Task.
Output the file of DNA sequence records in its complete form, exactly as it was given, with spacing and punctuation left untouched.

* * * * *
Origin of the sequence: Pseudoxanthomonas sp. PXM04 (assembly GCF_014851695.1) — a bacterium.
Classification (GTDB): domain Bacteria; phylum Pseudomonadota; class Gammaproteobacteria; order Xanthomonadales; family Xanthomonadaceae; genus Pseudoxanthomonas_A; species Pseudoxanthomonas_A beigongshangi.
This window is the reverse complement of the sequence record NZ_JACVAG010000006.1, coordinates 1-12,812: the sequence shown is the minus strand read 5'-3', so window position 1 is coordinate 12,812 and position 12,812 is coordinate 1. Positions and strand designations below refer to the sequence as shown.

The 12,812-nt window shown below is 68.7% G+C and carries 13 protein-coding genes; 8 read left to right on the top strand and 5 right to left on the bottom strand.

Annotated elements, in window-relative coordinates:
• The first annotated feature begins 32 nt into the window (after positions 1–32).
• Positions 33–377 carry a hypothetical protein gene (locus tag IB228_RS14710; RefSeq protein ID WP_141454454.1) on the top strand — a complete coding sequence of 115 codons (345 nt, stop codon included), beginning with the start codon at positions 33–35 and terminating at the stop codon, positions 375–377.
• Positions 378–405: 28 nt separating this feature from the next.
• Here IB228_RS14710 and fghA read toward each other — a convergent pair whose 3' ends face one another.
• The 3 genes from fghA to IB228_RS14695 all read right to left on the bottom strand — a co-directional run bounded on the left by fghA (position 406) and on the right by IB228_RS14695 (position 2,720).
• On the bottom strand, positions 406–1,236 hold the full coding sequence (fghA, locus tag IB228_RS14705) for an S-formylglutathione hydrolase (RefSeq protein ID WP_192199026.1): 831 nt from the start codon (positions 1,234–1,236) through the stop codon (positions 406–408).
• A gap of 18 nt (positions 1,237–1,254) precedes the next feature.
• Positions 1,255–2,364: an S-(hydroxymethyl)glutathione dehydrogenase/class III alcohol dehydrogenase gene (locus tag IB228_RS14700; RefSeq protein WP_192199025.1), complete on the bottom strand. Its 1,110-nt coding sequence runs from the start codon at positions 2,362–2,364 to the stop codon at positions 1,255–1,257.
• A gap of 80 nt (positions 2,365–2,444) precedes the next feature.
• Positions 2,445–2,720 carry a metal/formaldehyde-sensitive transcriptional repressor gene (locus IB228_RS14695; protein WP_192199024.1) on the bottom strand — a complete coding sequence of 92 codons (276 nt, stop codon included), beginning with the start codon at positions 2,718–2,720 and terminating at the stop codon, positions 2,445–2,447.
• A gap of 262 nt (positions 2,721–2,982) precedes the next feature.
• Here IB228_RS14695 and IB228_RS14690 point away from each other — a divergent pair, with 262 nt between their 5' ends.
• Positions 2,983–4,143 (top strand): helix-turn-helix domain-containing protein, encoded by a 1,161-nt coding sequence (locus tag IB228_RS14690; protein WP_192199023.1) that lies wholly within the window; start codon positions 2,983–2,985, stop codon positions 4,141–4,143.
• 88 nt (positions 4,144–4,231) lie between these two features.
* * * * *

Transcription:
Origin of the sequence: Pseudoxanthomonas sp. PXM04 (assembly GCF_014851695.1) — a bacterium.
Classification (GTDB): domain Bacteria; phylum Pseudomonadota; class Gammaproteobacteria; order Xanthomonadales; family Xanthomonadaceae; genus Pseudoxanthomonas_A; species Pseudoxanthomonas_A beigongshangi.
This window is the reverse complement of the sequence record NZ_JACVAG010000006.1, coordinates 1-12,812: the sequence shown is the minus strand read 5'-3', so window position 1 is coordinate 12,812 and position 12,812 is coordinate 1. Positions and strand designations below refer to the sequence as shown.

The 12,812-nt window shown below is 68.7% G+C and carries 13 protein-coding genes; 8 read left to right on the top strand and 5 right to left on the bottom strand.

Annotated elements, in window-relative coordinates:
• The first annotated feature begins 32 nt into the window (after positions 1–32).
• Positions 33–377 carry a hypothetical protein gene (locus tag IB228_RS14710; RefSeq protein ID WP_141454454.1) on the top strand — a complete coding sequence of 115 codons (345 nt, stop codon included), beginning with the start codon at positions 33–35 and terminating at the stop codon, positions 375–377.
• Positions 378–405: 28 nt separating this feature from the next.
• Here IB228_RS14710 and fghA read toward each other — a convergent pair whose 3' ends face one another.
• The 3 genes from fghA to IB228_RS14695 all read right to left on the bottom strand — a co-directional run bounded on the left by fghA (position 406) and on the right by IB228_RS14695 (position 2,720).
• On the bottom strand, positions 406–1,236 hold the full coding sequence (fghA, locus tag IB228_RS14705) for an S-formylglutathione hydrolase (RefSeq protein ID WP_192199026.1): 831 nt from the start codon (positions 1,234–1,236) through the stop codon (positions 406–408).
• A gap of 18 nt (positions 1,237–1,254) precedes the next feature.
• Positions 1,255–2,364: an S-(hydroxymethyl)glutathione dehydrogenase/class III alcohol dehydrogenase gene (locus tag IB228_RS14700; RefSeq protein WP_192199025.1), complete on the bottom strand. Its 1,110-nt coding sequence runs from the start codon at positions 2,362–2,364 to the stop codon at positions 1,255–1,257.
• A gap of 80 nt (positions 2,365–2,444) precedes the next feature.
• Positions 2,445–2,720 carry a metal/formaldehyde-sensitive transcriptional repressor gene (locus IB228_RS14695; protein WP_192199024.1) on the bottom strand — a complete coding sequence of 92 codons (276 nt, stop codon included), beginning with the start codon at positions 2,718–2,720 and terminating at the stop codon, positions 2,445–2,447.
• A gap of 262 nt (positions 2,721–2,982) precedes the next feature.
• Here IB228_RS14695 and IB228_RS14690 point away from each other — a divergent pair, with 262 nt between their 5' ends.
• Positions 2,983–4,143 (top strand): helix-turn-helix domain-containing protein, encoded by a 1,161-nt coding sequence (locus tag IB228_RS14690; protein WP_192199023.1) that lies wholly within the window; start codon positions 2,983–2,985, stop codon positions 4,141–4,143.
• 88 nt (positions 4,144–4,231) lie between these two features.